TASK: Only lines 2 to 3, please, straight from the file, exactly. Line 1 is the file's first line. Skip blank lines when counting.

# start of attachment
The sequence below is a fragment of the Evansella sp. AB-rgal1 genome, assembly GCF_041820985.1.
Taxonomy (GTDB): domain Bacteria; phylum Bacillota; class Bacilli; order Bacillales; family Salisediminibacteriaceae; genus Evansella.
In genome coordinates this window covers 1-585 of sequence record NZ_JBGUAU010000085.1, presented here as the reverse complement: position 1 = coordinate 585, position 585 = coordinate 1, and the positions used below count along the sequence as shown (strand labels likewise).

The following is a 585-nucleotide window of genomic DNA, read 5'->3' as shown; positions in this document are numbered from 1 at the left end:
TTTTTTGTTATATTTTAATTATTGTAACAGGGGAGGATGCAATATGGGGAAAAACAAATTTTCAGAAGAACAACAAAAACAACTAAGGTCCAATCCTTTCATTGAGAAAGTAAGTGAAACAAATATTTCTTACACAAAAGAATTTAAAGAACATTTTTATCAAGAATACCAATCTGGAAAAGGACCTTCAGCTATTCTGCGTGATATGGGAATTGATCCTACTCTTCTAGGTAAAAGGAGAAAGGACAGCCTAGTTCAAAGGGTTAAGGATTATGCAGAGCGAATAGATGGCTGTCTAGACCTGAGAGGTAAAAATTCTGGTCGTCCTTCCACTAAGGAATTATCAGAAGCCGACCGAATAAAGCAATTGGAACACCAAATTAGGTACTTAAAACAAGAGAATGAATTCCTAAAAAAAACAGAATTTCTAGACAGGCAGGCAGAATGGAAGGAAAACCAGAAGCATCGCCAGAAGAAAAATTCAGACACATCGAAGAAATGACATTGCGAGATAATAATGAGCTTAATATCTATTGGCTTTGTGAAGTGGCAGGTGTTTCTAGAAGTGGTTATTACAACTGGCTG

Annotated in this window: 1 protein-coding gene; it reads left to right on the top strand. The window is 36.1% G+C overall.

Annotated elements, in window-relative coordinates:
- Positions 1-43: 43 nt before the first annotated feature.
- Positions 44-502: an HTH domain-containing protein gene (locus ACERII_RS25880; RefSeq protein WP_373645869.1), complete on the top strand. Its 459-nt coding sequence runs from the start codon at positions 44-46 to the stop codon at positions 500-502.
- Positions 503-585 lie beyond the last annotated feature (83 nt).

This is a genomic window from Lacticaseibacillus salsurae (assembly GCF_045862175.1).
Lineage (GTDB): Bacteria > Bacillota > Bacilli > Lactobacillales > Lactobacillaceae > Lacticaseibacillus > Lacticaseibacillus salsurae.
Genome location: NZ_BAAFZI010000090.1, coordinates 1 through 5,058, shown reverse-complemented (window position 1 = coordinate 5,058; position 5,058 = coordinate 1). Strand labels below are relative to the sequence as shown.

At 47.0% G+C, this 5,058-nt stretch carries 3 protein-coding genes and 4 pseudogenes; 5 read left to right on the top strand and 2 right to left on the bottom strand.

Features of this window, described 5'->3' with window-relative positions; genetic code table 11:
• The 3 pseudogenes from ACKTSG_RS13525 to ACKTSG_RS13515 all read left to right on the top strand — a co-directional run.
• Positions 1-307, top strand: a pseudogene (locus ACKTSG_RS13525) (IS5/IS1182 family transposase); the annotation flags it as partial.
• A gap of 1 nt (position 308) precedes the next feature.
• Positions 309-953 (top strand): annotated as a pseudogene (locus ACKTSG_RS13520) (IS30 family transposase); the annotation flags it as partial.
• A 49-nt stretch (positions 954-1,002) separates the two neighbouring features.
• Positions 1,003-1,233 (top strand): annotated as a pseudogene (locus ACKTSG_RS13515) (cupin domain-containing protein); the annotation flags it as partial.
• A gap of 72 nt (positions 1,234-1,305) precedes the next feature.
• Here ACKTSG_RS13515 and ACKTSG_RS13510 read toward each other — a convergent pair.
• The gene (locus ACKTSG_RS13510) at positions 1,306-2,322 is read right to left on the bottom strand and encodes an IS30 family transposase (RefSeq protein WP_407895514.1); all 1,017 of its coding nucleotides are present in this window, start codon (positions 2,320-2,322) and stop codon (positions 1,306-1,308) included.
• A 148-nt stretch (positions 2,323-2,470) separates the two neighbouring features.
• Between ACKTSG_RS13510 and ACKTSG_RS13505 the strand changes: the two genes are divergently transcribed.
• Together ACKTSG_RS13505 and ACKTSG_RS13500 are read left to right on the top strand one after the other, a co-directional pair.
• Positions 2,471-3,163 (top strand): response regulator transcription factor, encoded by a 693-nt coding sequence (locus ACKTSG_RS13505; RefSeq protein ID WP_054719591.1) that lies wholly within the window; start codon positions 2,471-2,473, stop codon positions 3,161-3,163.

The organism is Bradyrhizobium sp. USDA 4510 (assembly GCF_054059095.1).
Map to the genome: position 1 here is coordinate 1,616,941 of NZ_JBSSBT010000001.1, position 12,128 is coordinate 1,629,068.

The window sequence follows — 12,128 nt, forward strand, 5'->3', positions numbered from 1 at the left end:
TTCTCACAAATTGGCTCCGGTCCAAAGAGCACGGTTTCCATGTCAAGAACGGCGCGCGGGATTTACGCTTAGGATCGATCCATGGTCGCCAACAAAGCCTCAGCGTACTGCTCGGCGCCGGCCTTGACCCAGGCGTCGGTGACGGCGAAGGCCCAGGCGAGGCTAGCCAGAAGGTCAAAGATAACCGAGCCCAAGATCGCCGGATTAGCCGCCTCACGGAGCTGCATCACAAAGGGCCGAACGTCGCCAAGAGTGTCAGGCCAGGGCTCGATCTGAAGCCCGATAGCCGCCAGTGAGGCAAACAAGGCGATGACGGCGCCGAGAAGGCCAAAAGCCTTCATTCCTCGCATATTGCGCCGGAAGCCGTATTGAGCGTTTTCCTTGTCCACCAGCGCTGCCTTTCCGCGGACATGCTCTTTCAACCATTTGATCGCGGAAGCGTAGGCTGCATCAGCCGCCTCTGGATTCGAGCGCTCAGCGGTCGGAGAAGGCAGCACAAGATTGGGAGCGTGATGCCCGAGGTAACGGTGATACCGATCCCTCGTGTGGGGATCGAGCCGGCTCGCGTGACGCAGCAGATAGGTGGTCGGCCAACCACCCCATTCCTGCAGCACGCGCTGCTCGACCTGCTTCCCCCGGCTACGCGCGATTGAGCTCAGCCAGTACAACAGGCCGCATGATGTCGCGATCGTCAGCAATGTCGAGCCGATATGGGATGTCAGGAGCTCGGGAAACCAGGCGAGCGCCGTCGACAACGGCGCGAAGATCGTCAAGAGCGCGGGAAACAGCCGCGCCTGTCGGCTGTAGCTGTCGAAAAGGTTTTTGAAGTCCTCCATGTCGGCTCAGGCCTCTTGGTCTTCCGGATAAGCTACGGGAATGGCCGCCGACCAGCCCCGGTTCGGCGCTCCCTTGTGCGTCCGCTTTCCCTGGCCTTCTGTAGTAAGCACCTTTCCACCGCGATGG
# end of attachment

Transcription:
Taxonomy (GTDB): domain Bacteria; phylum Bacillota; class Bacilli; order Bacillales; family Salisediminibacteriaceae; genus Evansella.
In genome coordinates this window covers 1-585 of sequence record NZ_JBGUAU010000085.1, presented here as the reverse complement: position 1 = coordinate 585, position 585 = coordinate 1, and the positions used below count along the sequence as shown (strand labels likewise).